Should You Bandage a Cut or Sore or Let It Air Out?
What’s the best way to help a wound heal fast? Our expert explains the best way to heal a wound and when it’s OK to leave a bandage off.
A: Airing out most wounds isn’t beneficial because wounds need moisture to heal. Leaving a wound uncovered may dry out new surface cells, which can increase pain or slow the healing process.
Cleveland Clinic is a non-profit academic medical center. Advertising on our site helps support our mission. We do not endorse non-Cleveland Clinic products or services. Policy
Most wound treatments or coverings promote a moist — but not overly wet — wound surface. For example, healthcare professionals usually apply a topical antibiotic ointment to a scrape or small cut, and then cover it with gauze or a bandage.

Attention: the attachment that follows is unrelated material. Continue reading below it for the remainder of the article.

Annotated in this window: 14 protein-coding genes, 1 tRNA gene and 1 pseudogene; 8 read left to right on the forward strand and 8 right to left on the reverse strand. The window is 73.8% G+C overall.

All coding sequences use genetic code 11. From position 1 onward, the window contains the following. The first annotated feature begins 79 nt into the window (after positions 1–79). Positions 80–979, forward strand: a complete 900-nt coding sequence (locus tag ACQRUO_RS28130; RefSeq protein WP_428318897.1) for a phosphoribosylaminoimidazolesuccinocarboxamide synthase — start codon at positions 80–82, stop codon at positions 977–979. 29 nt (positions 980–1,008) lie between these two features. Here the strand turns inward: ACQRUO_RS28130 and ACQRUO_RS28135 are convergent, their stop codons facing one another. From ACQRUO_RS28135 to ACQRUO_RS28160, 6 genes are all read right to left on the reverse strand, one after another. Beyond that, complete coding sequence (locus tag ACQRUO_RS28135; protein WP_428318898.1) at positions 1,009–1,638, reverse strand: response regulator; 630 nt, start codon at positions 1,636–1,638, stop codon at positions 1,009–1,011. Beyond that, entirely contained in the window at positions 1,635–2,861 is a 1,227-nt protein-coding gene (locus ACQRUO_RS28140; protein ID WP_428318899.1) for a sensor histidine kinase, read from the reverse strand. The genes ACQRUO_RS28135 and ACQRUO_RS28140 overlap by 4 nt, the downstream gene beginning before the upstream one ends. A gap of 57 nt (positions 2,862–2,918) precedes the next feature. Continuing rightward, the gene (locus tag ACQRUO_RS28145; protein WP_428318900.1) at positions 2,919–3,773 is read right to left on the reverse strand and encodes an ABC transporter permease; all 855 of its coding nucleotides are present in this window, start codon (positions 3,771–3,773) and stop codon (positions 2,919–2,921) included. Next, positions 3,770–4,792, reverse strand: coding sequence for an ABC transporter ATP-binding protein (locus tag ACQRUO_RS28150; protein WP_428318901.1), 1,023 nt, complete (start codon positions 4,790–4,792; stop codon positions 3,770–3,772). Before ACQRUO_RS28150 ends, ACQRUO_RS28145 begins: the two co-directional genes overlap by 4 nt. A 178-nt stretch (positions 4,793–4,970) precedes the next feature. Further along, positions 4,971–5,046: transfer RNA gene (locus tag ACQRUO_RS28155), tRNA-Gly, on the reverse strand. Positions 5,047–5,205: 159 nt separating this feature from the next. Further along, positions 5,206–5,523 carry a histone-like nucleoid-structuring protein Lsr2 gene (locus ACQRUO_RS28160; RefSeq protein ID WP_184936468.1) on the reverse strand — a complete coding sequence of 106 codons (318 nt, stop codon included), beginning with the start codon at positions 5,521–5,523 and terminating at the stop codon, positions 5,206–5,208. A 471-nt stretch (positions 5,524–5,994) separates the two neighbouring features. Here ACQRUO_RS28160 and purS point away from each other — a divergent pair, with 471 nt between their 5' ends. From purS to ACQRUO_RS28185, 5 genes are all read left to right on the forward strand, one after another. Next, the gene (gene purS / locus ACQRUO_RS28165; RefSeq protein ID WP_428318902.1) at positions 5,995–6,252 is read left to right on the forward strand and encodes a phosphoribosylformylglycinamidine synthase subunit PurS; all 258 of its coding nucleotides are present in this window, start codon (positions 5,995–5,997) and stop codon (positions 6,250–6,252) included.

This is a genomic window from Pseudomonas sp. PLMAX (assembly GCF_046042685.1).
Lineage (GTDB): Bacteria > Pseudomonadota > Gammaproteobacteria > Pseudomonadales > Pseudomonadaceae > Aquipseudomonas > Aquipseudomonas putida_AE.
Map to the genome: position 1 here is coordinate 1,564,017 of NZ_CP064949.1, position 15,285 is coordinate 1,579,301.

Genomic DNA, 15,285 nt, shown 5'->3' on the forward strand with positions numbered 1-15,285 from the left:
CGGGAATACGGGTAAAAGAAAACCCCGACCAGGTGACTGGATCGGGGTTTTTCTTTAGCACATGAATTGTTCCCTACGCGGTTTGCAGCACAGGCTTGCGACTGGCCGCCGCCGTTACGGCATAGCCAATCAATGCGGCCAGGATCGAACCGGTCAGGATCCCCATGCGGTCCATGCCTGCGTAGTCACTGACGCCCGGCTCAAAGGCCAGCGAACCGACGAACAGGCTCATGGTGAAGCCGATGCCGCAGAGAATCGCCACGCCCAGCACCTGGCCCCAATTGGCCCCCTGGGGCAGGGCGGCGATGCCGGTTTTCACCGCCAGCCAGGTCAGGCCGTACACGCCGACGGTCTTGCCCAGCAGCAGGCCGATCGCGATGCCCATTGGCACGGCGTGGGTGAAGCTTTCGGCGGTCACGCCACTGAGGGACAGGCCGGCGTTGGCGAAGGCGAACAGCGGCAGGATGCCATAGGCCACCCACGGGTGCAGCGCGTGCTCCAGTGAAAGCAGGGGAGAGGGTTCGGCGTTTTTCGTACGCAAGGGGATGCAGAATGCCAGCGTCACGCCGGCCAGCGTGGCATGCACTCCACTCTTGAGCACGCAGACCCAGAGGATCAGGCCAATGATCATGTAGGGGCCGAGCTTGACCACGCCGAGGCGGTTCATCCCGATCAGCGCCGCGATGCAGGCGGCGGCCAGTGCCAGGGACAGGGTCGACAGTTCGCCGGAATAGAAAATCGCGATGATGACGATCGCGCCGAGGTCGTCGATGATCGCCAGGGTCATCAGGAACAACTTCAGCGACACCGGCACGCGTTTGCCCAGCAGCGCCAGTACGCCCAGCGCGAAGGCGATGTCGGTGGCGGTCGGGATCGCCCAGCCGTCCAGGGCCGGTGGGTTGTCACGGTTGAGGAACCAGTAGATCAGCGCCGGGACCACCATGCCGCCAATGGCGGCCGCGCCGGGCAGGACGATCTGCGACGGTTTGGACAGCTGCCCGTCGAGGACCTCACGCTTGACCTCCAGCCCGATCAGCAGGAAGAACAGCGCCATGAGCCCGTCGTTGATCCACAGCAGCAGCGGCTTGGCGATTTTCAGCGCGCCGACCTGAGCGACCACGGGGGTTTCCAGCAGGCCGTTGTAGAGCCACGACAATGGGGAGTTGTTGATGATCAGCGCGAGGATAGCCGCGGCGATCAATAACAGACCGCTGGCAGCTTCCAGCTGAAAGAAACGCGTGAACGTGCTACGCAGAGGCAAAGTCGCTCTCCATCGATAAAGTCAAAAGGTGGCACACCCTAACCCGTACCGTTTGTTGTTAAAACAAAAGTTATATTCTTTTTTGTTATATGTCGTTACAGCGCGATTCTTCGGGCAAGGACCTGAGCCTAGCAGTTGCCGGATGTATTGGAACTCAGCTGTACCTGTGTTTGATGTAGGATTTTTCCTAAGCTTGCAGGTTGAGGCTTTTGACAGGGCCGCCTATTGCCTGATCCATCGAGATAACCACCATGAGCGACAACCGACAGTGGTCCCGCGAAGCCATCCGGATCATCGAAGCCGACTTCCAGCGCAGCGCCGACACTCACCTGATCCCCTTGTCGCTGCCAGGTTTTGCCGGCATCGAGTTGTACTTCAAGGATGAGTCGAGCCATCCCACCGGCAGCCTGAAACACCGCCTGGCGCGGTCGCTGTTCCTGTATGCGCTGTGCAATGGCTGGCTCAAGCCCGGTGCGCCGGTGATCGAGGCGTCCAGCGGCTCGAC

This keeps new skin and other cells alive. It also helps protect the area from dirt, germs and further injury and may feel more comfortable than leaving a wound open.
But as is true for most of medicine, there are exceptions. Small dry, scabs from minor cuts and scrapes can be left uncovered. Also, pressure ulcers on the heels can often be left open to dry.
However, if you’re concerned that a wound looks deep, is not healing or might be infected, a healthcare professional should examine it.
— Plastic surgeon Christi Cavaliere, MD